Ashcroft criticised over 9/11

Mr Ashcroft attacked the administration of President Bill Clinton as he fended off accusations over his own action before the September 11 attacks.

His testimony came after a preliminary report from the panel said he rejected an FBI plea for increased counterterrorism funding the day before the September 11 attacks.

But Mr Ashcroft moved to blame many of the intelligence failures before September 11 on the Clinton administration, contradicting evidence already given by several officials to the panel.

He said: “The simple fact of September 11 is this, we did not know an attack was coming because for nearly a decade, our government had blinded itself to its enemies.

“The old national intelligence system in place on September 11 was destined to fail.”

A preliminary report by the commission on action taken by US intelligence and law enforcement agencies before the al-Qaeda attacks of 2001 said counterterrorism advisors were stunned by the lack of emphasis put on terrorism by Mr Ashcroft.

The report said that on May 9, 2001, the attorney general told a federal hearing the Justice Department’s highest priority was to “protect citizens from terrorist attacks.”

“On May 10, 2001, the department issued guidance for developing the fiscal year 2003 budget that made reducing the incidence of gun violence and reducing the trafficking of illegal drugs priority objectives.”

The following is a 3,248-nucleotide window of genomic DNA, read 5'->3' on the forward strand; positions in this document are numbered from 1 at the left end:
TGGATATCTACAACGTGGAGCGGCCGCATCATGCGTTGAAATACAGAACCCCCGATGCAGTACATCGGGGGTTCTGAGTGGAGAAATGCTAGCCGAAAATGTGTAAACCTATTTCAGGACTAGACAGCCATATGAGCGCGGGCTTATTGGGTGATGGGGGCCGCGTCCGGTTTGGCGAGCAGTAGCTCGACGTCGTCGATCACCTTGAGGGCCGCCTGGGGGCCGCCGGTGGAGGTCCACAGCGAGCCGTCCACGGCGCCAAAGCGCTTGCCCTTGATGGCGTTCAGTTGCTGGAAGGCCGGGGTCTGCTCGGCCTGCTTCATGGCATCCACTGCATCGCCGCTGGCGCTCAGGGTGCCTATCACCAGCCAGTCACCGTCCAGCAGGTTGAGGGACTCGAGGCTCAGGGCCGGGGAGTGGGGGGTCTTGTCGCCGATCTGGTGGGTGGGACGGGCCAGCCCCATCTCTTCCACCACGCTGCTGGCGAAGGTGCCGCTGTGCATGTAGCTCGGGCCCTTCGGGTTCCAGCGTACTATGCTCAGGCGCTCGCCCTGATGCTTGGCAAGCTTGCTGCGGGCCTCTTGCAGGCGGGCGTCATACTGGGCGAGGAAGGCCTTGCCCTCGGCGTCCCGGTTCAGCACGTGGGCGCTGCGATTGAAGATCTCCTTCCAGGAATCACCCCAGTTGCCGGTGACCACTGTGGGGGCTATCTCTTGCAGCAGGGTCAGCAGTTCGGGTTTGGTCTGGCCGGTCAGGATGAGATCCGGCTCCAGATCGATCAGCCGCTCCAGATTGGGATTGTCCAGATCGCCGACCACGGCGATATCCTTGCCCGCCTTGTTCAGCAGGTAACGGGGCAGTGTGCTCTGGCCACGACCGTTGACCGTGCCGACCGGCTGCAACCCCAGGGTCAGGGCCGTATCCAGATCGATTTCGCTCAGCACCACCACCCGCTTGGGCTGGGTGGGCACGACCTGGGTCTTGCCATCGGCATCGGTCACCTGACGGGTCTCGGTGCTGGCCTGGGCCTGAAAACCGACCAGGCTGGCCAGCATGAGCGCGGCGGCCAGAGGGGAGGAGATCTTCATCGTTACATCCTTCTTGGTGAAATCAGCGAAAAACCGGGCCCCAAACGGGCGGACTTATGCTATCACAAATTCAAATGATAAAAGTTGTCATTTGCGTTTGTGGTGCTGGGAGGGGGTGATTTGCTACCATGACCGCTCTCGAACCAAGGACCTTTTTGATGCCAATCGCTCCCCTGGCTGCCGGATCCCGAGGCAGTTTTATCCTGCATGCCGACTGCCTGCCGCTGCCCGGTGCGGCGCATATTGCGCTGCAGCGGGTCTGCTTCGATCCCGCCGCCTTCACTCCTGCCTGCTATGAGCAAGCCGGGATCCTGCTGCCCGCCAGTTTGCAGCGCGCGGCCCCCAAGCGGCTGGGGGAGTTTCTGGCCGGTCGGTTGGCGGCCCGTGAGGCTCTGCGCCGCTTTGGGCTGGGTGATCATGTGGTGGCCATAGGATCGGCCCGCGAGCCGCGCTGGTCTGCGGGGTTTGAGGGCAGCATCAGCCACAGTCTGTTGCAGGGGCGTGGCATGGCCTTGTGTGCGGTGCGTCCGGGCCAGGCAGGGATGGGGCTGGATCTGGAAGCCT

The report said Dale Watson, the first head of the FBI counterterrorism division, “told us that he almost fell out of his chair when he saw the memo, because it made no mention of counterterrorism.”

The commission added that the budget prepared for fiscal 2003 did not increase counterterrorism funding over 2002 but that the FBI had sought increased finance for improved technology.

“Acting FBI director Thomas Pickard told us he made an appeal to Attorney General Ashcroft for further counterterrorism enhancements not included in this budget proposal. On September 10 (2001), the attorney general rejected that appeal.”

The report added that a former FBI director accused Mr Aschroft of spurning his warnings about a possible al-Qaeda attack.

Thomas Pickard, an acting FBI chief in 2001, told the commission he briefed Mr Ashcroft weekly in June and July about the increasing terrorist threat.

The report quoted Mr Pickard as saying that after two briefings “the attorney general told him he did not want to hear this information anymore”.

Mr Ashcroft denied having made any such comment to Mr Pickard.

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